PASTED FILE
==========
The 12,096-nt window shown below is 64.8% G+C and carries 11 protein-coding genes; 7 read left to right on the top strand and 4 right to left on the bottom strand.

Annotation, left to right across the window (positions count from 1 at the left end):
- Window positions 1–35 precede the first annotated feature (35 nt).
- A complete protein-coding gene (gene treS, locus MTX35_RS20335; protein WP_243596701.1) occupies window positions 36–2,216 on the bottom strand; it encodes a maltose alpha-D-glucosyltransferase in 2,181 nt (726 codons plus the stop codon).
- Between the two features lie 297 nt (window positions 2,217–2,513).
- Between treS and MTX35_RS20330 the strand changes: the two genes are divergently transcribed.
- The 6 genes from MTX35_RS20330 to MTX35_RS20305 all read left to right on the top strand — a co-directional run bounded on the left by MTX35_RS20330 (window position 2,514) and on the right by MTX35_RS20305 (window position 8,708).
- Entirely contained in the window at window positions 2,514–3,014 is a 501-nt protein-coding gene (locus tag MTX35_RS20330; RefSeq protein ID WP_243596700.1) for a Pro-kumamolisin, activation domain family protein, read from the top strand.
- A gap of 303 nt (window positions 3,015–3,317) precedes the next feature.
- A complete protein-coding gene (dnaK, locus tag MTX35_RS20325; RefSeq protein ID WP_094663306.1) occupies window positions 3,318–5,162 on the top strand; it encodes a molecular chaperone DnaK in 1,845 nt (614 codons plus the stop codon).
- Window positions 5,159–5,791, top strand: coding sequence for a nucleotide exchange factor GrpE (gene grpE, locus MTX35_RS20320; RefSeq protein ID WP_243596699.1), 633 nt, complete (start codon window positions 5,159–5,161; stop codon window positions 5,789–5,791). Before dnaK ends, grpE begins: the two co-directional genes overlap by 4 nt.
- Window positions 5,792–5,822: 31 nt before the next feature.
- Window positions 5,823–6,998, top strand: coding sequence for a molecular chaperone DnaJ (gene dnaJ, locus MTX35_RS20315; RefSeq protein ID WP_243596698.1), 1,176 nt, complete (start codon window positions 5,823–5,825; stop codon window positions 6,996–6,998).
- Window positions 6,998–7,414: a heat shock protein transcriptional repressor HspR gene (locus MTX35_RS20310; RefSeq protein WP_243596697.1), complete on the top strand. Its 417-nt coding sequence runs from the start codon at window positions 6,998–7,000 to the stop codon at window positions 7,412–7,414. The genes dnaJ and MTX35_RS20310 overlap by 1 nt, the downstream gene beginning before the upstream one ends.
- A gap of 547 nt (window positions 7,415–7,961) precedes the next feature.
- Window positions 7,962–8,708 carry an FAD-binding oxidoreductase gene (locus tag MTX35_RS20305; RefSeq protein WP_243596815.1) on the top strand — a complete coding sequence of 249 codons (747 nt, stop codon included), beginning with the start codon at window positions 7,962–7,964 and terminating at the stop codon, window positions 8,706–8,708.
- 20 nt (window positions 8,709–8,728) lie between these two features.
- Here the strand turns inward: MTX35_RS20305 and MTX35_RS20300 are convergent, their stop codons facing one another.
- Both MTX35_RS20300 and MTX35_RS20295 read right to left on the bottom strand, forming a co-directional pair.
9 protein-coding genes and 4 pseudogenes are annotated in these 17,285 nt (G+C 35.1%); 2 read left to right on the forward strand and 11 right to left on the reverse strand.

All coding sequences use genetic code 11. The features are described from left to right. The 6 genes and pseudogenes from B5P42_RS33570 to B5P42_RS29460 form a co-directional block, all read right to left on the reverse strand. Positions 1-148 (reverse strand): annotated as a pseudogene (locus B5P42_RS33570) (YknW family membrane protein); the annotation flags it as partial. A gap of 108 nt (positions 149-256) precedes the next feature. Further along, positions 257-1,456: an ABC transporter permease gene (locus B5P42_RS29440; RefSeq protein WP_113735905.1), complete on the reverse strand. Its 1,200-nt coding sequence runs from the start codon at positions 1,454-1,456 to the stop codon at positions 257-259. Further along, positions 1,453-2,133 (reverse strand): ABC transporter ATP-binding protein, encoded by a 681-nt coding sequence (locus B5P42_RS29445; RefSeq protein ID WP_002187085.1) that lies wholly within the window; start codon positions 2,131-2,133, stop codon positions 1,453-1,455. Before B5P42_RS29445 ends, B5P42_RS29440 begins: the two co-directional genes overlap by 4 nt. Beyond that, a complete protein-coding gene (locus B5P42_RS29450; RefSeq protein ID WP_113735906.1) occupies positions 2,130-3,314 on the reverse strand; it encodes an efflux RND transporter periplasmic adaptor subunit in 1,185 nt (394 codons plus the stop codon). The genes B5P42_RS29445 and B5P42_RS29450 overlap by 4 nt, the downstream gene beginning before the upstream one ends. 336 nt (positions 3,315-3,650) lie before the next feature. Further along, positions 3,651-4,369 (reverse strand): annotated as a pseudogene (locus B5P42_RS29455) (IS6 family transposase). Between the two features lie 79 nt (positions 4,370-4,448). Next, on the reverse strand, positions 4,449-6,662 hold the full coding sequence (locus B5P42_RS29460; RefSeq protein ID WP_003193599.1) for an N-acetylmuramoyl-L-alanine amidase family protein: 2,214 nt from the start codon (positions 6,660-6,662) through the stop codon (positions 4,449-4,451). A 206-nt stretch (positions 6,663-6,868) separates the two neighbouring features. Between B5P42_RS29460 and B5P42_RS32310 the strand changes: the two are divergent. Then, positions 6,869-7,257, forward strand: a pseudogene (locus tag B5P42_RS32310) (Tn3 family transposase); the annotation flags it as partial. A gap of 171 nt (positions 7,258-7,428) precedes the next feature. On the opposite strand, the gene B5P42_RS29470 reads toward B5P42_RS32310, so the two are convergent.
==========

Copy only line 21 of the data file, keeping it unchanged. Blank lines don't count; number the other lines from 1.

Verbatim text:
All coding sequences use genetic code 11. The features are described from left to right. The 6 genes and pseudogenes from B5P42_RS33570 to B5P42_RS29460 form a co-directional block, all read right to left on the reverse strand. Positions 1-148 (reverse strand): annotated as a pseudogene (locus B5P42_RS33570) (YknW family membrane protein); the annotation flags it as partial. A gap of 108 nt (positions 149-256) precedes the next feature. Further along, positions 257-1,456: an ABC transporter permease gene (locus B5P42_RS29440; RefSeq protein WP_113735905.1), complete on the reverse strand. Its 1,200-nt coding sequence runs from the start codon at positions 1,454-1,456 to the stop codon at positions 257-259. Further along, positions 1,453-2,133 (reverse strand): ABC transporter ATP-binding protein, encoded by a 681-nt coding sequence (locus B5P42_RS29445; RefSeq protein ID WP_002187085.1) that lies wholly within the window; start codon positions 2,131-2,133, stop codon positions 1,453-1,455. Before B5P42_RS29445 ends, B5P42_RS29440 begins: the two co-directional genes overlap by 4 nt. Beyond that, a complete protein-coding gene (locus B5P42_RS29450; RefSeq protein ID WP_113735906.1) occupies positions 2,130-3,314 on the reverse strand; it encodes an efflux RND transporter periplasmic adaptor subunit in 1,185 nt (394 codons plus the stop codon). The genes B5P42_RS29445 and B5P42_RS29450 overlap by 4 nt, the downstream gene beginning before the upstream one ends. 336 nt (positions 3,315-3,650) lie before the next feature. Further along, positions 3,651-4,369 (reverse strand): annotated as a pseudogene (locus B5P42_RS29455) (IS6 family transposase). Between the two features lie 79 nt (positions 4,370-4,448). Next, on the reverse strand, positions 4,449-6,662 hold the full coding sequence (locus B5P42_RS29460; RefSeq protein ID WP_003193599.1) for an N-acetylmuramoyl-L-alanine amidase family protein: 2,214 nt from the start codon (positions 6,660-6,662) through the stop codon (positions 4,449-4,451). A 206-nt stretch (positions 6,663-6,868) separates the two neighbouring features. Between B5P42_RS29460 and B5P42_RS32310 the strand changes: the two are divergent. Then, positions 6,869-7,257, forward strand: a pseudogene (locus tag B5P42_RS32310) (Tn3 family transposase); the annotation flags it as partial. A gap of 171 nt (positions 7,258-7,428) precedes the next feature. On the opposite strand, the gene B5P42_RS29470 reads toward B5P42_RS32310, so the two are convergent.